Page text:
The issue of expensive fuel has returned to the fore in recent weeks after the alarms about alleged speculative maneuvers on prices following the government’s decision to stop the cut in excise duties decided by the previous executive. But what exactly do we pay for when we refuel our car at the gas station? To answer the question, it is useful to start from the latest prices photographed by the Ministry of the Environment and Energy Security which records the weighted average of the prices applied by the companies every week: between 1 and 8 January, petrol in self-service mode is from 1.644 to 1.812 euros per liter with an increase of 16.8 cents, while diesel rose from 1.708 to 1.868 euros with an increase of 16 cents.
The main cost items
So let’s start with petrol and the value photographed by Mase: that bar, equal to 1.812 euros, is 58% made up of the tax component (VAT and excise duties) and the remaining 42% of the industrial price. The industrial price includes all the costs associated with the raw material (equal to 0.548 euros), as well as the structure costs (logistics, commercial and administrative), as well as the manager’s margins. This last piece therefore includes the revenues of the distribution chain often ended up in the dock as the main responsible for the price increases at the pump.
Managers’ gross margin
The gross margin is used to cover all primary and secondary distribution costs, but also other charges, such as taxes and fees. And it is in this last segment, which accounts for just under 12% of the entire amount paid at the pump by motorists for petrol and about 8% for diesel, that the operator can intervene to change the price. While on the raw material, equal to 30% of the total cost for petrol and 41% for diesel, international quotations and the euro/dollar exchange effect act.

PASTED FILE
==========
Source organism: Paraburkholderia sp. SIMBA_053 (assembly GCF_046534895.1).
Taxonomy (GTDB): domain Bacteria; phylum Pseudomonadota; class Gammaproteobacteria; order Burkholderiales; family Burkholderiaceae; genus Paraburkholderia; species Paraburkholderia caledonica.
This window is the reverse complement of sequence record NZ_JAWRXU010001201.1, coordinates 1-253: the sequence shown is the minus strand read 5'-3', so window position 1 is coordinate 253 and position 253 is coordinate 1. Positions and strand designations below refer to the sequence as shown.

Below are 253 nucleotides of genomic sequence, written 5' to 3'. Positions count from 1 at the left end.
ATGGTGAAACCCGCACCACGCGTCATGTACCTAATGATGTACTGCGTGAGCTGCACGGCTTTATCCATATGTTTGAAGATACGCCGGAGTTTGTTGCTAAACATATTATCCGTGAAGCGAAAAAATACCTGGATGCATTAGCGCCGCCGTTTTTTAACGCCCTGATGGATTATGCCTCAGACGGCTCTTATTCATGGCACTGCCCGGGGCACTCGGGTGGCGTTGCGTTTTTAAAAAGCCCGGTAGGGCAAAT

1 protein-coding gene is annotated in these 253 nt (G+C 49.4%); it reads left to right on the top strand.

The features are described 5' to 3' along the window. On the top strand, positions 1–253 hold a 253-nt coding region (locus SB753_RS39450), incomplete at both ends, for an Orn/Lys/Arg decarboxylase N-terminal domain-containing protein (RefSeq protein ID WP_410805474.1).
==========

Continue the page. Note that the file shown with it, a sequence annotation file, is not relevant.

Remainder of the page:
The benchmark for fuels is in fact represented by the international prices of refined products (the so-called Platts Cif Med), which are valued at the euro/dollar exchange rate of the reference day. Therefore, if the relationship is biased towards the American currency, this ends up affecting the price. From the end of November to today, the Platts price for petrol has decreased by around 6 euro cents per litre, a drop more than absorbed by industrial prices which have in turn fallen by 12 cents. While, on the diesel front, the index contracted by 4 cents and, downstream, industrial prices dropped by 14 cents. This reduction essentially made it possible to metabolise the first cut in the fuel discount decided by the government at the end of November.
The impact of management costs on motorway prices
As for the prices observed on the motorway network, which are on average higher, it must be taken into account that there the lifts are open 24 hours a day. The management costs, therefore, which are reflected in the industrial price are higher and in addition there are royalties to be paid to the section concessionaire. The peaks of 2.5 euros per litre, reported by consumer associations, however, represent sporadic cases and not the reality of the market.
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